LOUISVILLE, Ky. – In 1963, the University of Kentucky and the region’s rural electric co-ops sponsored an electricity demonstration and exhibit for farmers in a warehouse in west Lexington.
The sparks ignited and now, forty years later, the agricultural spotlight shines each February on Louisville, Ky., for the annual National Farm Machinery Show, the largest indoor farm show in the country.
Officially, this year’s show, which was held Feb. 12-15, was the 38th anniversary show, marking the year the show moved to the state fairgrounds in Louisville.
That early electricity demonstration quickly expanded to include more types of power than just electricity.
Allis Chalmers was the first major agricultural machinery exhibitor in Louisville.
Early promoter. “When they (the planning committee) saw what it all looked like, we wanted to expand it into a larger farm show to include all agricultural areas,” said Blaine Parker, former head of the University of Kentucky’s ag engineering department who coordinated those first electric demonstrations and exhibits.
“I told them if they wanted to attract farm people from outside Kentucky, we ought to call it the National Farm Machinery Show.”
The show was officially named in 1966.
Right formula. The show does indeed attract farm people from outside Kentucky. Attendance figures weren’t available at presstime, but last year’s show drew 298,000 people from across the Midwest, South, Mid-Atlantic states and foreign countries.
The 2002 show had an economic impact of $19 million to the Greater Louisville area.
Huge show. The 800 exhibitors fill more than 1 million square feet of indoor display space – and visitors never have to go outside to move from building to building. There are commercial booths in huge exhibit buildings and small side hallways. Anywhere there’s room for a table, there’s an exhibitor.
Numerous information booths help keep even the first-time show visitor from getting lost. Or at least not for long.
The major ag equipment manufacturers were all there, but visitors could also find just about everything else. There were gun safes, metal polish, breakaway tractor mirrors, cattle chutes, seed corn, soil additives, shirts, toys and samples of Udder Cream, just to sample the cornucopia of ag items displayed.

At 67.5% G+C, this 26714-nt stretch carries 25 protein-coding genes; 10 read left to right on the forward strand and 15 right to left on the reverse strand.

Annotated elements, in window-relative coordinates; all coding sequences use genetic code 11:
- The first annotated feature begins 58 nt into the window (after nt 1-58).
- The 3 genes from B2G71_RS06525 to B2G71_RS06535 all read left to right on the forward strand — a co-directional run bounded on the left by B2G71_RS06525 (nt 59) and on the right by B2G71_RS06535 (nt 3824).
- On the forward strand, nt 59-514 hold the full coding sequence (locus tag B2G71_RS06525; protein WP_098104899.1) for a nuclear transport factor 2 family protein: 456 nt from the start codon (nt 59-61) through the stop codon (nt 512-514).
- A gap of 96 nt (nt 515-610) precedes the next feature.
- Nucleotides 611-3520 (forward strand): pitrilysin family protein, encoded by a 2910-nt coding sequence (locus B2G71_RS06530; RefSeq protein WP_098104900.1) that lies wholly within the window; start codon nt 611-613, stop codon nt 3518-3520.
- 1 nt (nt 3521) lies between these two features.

And for those tractor pull fans who came for the nightly Championship Tractor Pull heats, there were ear plugs (not exactly a deal at a buck for a little foam pair) and safety glasses, as well as videotapes of last year’s championship. (See page C1 for a roundup of this year’s pull finals.)
Educational seminars. The University Kentucky hosted its first precision agriculture conference Feb. 13 during the show. It focused on break-even considerations; capital costs and farm size; tools; and included discussions on what to do with all the information.
Farm Journal Media sponsored three seminars during the show, two featuring Farm Journal economist Bob Utterback.
The farm television show AgDay, which airs on more than 100 broadcast affiliates nationwide, was taped live at the show Feb. 14. Show host Al Pell was joined by Utterback; Kentucky Commissioner of Agriculture Billy Ray Smith; Bower Trading President Jim Bower; and Mark Gold, managing director of EHedger.
farmers in the audience could pose questions directly to the panelists.
John Deere also sponsored two seminars for producers during the show.
Seeing green. There were times when the show seemed like a sea of green – John Deere green. Visitors were wearing everything John Deere, from hats to embroidered farm jackets, and toting anything green, from purses to a little green John Deere wagon hauling the kids.
Of course, you could buy everything John Deere green there, too, from mailboxes and outdoor hanging plant poles to miniature farm toys on up to gigantic combines.
Green wasn’t the only color to see and be seen in, as visitors showed their true colors and favorites with other major tractor and equipment lines, too.
See for yourself. Next year’s show dates are Feb. 11-14, 2004.
Related site: www.farmmachineryshow.org
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